academic vascular surgery trainees, from undertaking SSC projects at the medical school through to taking up academic foundation posts and clinical fellowships and lectureships, based on LEADS data.” The study is continuing to recruit patients to allow us to learn more about the abnormalities identified in clot structure/function and vascular smooth muscle cell behaviour and moving towards identifying novel treatment targets within these areas. from 17% in 1971 to 64% today, the aggressive form of the disease is still very hard to treat successfully. The study is being run by the Cancer Research UK Clinical Trials Unit in Birmingham and as well as LGI also involved is the Royal Marsden NHS Foundation Trust.
60 seconds What do you do to wind down and relax after a hard week at work?
It usually involves eating and drinking wine. I live near Harrogate and so this gives me plenty of choices for nice bars and restaurants.
What is your ideal holiday destination and why? Somewhere hot and sunny - Southern Italy... Sardinia, Puglia and Sicily are favourites. I’ve also just completed my 3rd year of an Italian language course and so it gives me a chance to practise my “pidgin Italian”
What is your favourite food?
Diane Spalding, Facilities Dietitian (Patient Catering) Diane has worked as a Dietitian within the Patient Catering team in the Facilities department for 2 ½ years.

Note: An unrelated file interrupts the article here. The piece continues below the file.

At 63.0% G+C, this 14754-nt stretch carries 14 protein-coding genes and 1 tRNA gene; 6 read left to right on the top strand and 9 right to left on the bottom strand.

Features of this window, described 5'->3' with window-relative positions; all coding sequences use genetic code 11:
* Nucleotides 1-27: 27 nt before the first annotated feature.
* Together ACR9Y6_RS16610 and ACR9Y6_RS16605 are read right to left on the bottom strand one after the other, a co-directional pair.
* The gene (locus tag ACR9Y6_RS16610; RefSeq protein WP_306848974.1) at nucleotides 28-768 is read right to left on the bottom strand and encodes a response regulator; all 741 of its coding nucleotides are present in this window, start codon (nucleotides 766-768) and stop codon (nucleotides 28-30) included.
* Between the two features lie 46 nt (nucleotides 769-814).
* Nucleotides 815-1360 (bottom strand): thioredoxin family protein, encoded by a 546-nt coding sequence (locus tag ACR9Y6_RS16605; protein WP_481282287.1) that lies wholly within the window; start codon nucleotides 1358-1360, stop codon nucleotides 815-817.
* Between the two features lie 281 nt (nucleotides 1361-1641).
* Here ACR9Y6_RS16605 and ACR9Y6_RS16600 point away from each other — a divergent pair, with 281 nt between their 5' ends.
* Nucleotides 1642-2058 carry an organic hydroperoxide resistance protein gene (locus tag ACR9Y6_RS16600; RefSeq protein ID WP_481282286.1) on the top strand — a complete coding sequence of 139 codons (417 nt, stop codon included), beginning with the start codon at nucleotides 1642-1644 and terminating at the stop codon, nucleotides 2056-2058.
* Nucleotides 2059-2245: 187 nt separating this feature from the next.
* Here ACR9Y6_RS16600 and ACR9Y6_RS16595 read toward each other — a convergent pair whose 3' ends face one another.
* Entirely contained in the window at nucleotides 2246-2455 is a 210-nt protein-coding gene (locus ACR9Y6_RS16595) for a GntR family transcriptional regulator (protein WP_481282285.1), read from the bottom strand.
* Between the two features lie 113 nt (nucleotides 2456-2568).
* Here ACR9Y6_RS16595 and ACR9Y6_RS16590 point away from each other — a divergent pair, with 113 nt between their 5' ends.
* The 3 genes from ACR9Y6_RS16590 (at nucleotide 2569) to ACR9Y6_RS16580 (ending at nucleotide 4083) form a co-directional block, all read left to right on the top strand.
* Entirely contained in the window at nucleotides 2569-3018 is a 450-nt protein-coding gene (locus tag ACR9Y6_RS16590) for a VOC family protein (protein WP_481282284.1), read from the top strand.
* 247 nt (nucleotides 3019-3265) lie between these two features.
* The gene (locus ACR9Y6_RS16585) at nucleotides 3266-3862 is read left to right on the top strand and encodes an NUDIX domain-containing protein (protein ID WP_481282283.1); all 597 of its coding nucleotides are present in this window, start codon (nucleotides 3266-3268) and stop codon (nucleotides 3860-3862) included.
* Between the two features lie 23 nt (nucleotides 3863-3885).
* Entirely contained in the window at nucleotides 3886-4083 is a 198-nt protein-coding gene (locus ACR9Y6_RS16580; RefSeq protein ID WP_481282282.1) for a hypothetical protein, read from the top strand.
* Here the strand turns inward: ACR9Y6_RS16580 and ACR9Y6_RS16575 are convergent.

I would always choose fish with some nice fresh vegetables.... and of course real Italian gelato.
What did you want to be when you were growing up? I only ever remember wanting to be either a dietitian or a pilot. My father used to be a pilot and he also taught me chemistry which was a big
influence on me. At school I preferred science subjects and had an interest in learning about the science of food which led me into choosing to be a dietitian.
What is your favourite film? It’s difficult to choose a single film. I don’t like films with any violence. However I have always enjoyed Tintin stories and I thought the ‘The Adventures of Tintin – the Secret of the Unicorn’ film made recently was fantastic with amazing effects, particularly Snowy the dog! I was completely enthralled and can’t wait for the next one to come out.
Tell us something we don’t know about you … I’ve been flying gliders and have held a private pilot’s licence for the last 30 years. I fly most weekends and do a lot of glider towing, mainly for gliding competitions around the country. As my father told me lots of exciting stories about flying when I was young it was something I always wanted to do.